Bug 42756 - JIT requires VM overcommit (particularly on x86-64), Linux does not by default support this without swap?
Summary: JIT requires VM overcommit (particularly on x86-64), Linux does not by defaul...
Status: RESOLVED FIXED
Alias: None
Product: WebKit
Classification: Unclassified
Component: JavaScriptCore (show other bugs)
Version: 528+ (Nightly build)
Hardware: PC Linux
: P2 Normal
Assignee: Xan Lopez
URL:
Keywords:
: 51511 53684 (view as bug list)
Depends on:
Blocks:
 
Reported: 2010-07-21 08:14 PDT by donaldcallen
Modified: 2013-07-16 09:48 PDT (History)
16 users (show)

See Also:


Attachments
gdb backtrace (5.31 KB, text/plain)
2010-07-21 08:14 PDT, donaldcallen
no flags Details
Valgrind output (3.74 KB, text/plain)
2010-07-21 08:17 PDT, donaldcallen
no flags Details
Segfault when running jsc without any argument (debug build) (1.99 KB, text/plain)
2010-08-20 07:46 PDT, Adrien Nader
no flags Details
Segfault when running jsc without any argument (debug build) (1.28 KB, text/plain)
2010-11-14 05:05 PST, ojab
no flags Details
overcommit.diff (6.36 KB, patch)
2011-01-12 14:26 PST, Xan Lopez
no flags Details | Formatted Diff | Diff
overcommit.diff (6.50 KB, patch)
2011-01-12 17:04 PST, Xan Lopez
no flags Details | Formatted Diff | Diff
Patch (2.00 KB, patch)
2011-05-20 08:12 PDT, Xan Lopez
no flags Details | Formatted Diff | Diff

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Description donaldcallen 2010-07-21 08:14:36 PDT
Created attachment 62181 [details]
gdb backtrace

I have been experiencing segfaults in memcpy using recent nightly builds. This problem occurs on only one of my 4 computers running Slackware 13.1. The machines are a Lenovo S10 workstation (4-core Q6600 processor, 4 Gb), a mini itx machine with Intel Atom D510 motherboard and 2 Gb, a Thinkpad X61 (Core 2 Duo, 2 Gb) and a Toshiba netbook (single core Atom N450, 2 Gb). The segfault I am reporting occurs only on the mini itx machine. I download the nightly build, plus the webkit slackbuild from slackbuild.org, edit the webkit.Slackbuild script to reflect the proper version number of the nightly build, and build the Slackbuild on the fast Lenovo workstation. If I install the resulting package on the workstation (or the netbook or the Thinkpad) and build uzbl or surf against it, either one will run. Do the same thing on the mini itx machine, and either one will segfault on startup. I tried building webkit on the mini itx machine (which takes a couple of hours on a machine that slow), installed it and built uzbl against that, and it segfaulted. I then copied *that* slackbuild to the workstation, installed it, built and installed uzbl against that version, and it worked on the workstation. The same is true of the version built on the workstation (interestingly, the two slackware packages are not identical, despite the two machines having identical package-sets) -- uzbl built against that works everywhere but the mini itx machine.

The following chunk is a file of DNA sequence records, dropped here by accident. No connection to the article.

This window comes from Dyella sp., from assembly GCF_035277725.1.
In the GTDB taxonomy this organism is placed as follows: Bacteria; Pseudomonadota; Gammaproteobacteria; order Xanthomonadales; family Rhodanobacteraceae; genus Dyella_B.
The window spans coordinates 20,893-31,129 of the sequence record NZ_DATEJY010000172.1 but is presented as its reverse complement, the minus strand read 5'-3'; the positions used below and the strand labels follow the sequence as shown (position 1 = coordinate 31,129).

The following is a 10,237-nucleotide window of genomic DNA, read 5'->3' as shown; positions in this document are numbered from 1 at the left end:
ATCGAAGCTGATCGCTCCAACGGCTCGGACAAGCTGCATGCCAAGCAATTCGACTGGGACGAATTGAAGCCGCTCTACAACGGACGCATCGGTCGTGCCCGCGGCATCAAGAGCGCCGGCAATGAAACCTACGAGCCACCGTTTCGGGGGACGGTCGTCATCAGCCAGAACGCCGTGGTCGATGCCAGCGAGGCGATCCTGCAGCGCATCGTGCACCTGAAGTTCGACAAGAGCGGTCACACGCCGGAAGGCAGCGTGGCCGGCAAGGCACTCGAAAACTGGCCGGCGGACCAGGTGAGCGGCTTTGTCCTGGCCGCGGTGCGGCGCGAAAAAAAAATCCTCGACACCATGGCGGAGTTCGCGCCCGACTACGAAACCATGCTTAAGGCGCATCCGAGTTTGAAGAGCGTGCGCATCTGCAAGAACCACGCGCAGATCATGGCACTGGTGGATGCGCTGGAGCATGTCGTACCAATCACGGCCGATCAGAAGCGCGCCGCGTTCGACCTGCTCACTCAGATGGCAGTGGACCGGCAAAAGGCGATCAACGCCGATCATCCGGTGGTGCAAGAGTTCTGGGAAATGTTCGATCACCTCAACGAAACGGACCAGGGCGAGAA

If you are suspecting the hardware, all I can tell you is that everything else works correctly on the mini itx machine, including google chrome. There are absolutely no signs of sick hardware, and that machine is my primary machine -- I use it every day.

I built a version of webkit (on the workstation) with CFLAGS changed from -O2 to -g and the slackbuild script modified not to strip the symbols from the executable. I then modified the uzbl-browser script to run uzbl-core under gdb. I am attaching a backtrace of the crash.

I also modified the uzbl-browser script to run uzbl-core under valgrind. The output of that session is also attached.
Comment 1 donaldcallen 2010-07-21 08:17:14 PDT
Created attachment 62182 [details]
Valgrind output
Comment 2 Alexey Proskuryakov 2010-07-21 16:50:47 PDT
#0  0x00007ffff37f2e51 in memcpy () from /lib64/libc.so.6
#1  0x00007ffff7649dba in JSC::JIT::privateCompileCTIMachineTrampolines(WTF::RefPtr<JSC::ExecutablePool>*, JSC::JSGlobalData*, JSC::TrampolineStructure*) () from /usr/lib64/libwebkitgtk-1.0.so.0
#2  0x00007ffff7666400 in JSC::JIT::compileCTIMachineTrampolines(JSC::JSGlobalData*, WTF::RefPtr<JSC::ExecutablePool>*, JSC::TrampolineStructure*) () from /usr/lib64/libwebkitgtk-1.0.so.0
#3  0x00007ffff76ccdb3 in JSC::JSGlobalData::JSGlobalData(JSC::JSGlobalData::GlobalDataType, JSC::ThreadStackType) () from /usr/lib64/libwebkitgtk-1.0.so.0
#4  0x00007ffff76ccf13 in JSC::JSGlobalData::create(JSC::ThreadStackType) () from /usr/lib64/libwebkitgtk-1.0.so.0
#5  0x00007ffff76cd832 in JSC::JSGlobalData::createLeaked(JSC::ThreadStackType) () from /usr/lib64/libwebkitgtk-1.0.so.0
#6  0x00007ffff6b8e5f2 in WebCore::JSDOMWindowBase::commonJSGlobalData() () from /usr/lib64/libwebkitgtk-1.0.so.0
Comment 3 Adrien Nader 2010-08-20 03:21:42 PDT
I am experiencing the same problem on my computer with webkit-gtk 1.3.3.

GtkLauncher fails and simply creating a web_view and using load_uri (no matter if the target exists or not, local or remote) makes it crash.

  g_thread_init(NULL); g_type_init(); gtk_init(&argc, &argv);
  WebKitWebView* wv = WEBKIT_WEB_VIEW(webkit_web_view_new ());
  webkit_web_view_load_uri(wv, "http://google.com");

If I don't load any page, it doesn't crash.


I'm also using slackware 13.1, custom-compiled kernel (2.6.35+, meaning git). gcc 4.4.4, glib2 2.22.5, glibc 2.11.1, gtk+ 2.18.9, libsoup 2.30.2, icu4c 4.4.1, webkit-gtk 1.3.3. Webkit was compiled without any non-default option (cflags=cxxflags="-O2 -fPIC").